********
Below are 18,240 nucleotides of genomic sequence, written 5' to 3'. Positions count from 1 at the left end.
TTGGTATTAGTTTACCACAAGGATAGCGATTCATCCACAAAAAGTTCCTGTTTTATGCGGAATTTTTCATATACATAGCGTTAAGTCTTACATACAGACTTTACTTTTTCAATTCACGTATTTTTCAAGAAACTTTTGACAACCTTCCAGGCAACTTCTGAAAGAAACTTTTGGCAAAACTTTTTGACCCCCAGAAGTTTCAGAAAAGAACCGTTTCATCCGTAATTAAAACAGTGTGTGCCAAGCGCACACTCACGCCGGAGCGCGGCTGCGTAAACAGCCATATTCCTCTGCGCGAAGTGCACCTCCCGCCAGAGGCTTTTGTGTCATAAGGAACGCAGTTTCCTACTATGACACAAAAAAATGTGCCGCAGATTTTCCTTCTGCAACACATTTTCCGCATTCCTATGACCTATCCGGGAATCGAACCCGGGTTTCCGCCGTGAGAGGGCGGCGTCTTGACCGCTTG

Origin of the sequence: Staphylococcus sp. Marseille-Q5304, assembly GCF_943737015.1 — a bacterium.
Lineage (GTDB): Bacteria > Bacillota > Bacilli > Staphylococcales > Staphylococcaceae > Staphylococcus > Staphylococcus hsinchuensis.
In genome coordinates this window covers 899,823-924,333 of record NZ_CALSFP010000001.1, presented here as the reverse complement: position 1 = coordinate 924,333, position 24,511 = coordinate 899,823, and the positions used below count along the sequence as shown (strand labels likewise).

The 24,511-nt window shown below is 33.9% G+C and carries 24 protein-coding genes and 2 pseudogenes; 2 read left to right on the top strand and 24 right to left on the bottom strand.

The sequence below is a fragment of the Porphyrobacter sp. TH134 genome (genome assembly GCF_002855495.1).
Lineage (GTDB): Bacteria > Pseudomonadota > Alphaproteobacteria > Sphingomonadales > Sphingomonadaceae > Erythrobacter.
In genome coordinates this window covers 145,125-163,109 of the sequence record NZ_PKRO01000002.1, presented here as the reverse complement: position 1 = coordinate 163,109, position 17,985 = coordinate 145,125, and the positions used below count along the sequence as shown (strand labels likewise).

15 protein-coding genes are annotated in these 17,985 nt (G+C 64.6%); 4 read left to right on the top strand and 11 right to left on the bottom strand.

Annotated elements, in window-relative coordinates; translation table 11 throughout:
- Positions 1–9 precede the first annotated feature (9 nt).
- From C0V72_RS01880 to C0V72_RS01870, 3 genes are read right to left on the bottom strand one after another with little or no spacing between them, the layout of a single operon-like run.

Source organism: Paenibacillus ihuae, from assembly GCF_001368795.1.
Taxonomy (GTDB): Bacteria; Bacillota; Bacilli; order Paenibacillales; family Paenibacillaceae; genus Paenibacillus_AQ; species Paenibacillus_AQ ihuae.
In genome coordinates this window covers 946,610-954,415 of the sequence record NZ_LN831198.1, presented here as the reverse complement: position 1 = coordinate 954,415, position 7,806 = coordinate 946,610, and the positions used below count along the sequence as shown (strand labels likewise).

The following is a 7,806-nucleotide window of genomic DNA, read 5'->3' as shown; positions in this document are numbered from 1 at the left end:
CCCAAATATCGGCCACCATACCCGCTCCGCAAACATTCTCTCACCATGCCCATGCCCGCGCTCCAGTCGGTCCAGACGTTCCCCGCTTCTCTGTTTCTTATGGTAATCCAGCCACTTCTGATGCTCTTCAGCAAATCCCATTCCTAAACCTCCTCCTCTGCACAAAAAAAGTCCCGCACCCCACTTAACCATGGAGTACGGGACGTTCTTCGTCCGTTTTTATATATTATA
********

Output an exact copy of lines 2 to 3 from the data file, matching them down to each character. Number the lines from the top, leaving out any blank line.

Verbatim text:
TTGGTATTAGTTTACCACAAGGATAGCGATTCATCCACAAAAAGTTCCTGTTTTATGCGGAATTTTTCATATACATAGCGTTAAGTCTTACATACAGACTTTACTTTTTCAATTCACGTATTTTTCAAGAAACTTTTGACAACCTTCCAGGCAACTTCTGAAAGAAACTTTTGGCAAAACTTTTTGACCCCCAGAAGTTTCAGAAAAGAACCGTTTCATCCGTAATTAAAACAGTGTGTGCCAAGCGCACACTCACGCCGGAGCGCGGCTGCGTAAACAGCCATATTCCTCTGCGCGAAGTGCACCTCCCGCCAGAGGCTTTTGTGTCATAAGGAACGCAGTTTCCTACTATGACACAAAAAAATGTGCCGCAGATTTTCCTTCTGCAACACATTTTCCGCATTCCTATGACCTATCCGGGAATCGAACCCGGGTTTCCGCCGTGAGAGGGCGGCGTCTTGACCGCTTG

Origin of the sequence: Staphylococcus sp. Marseille-Q5304, assembly GCF_943737015.1 — a bacterium.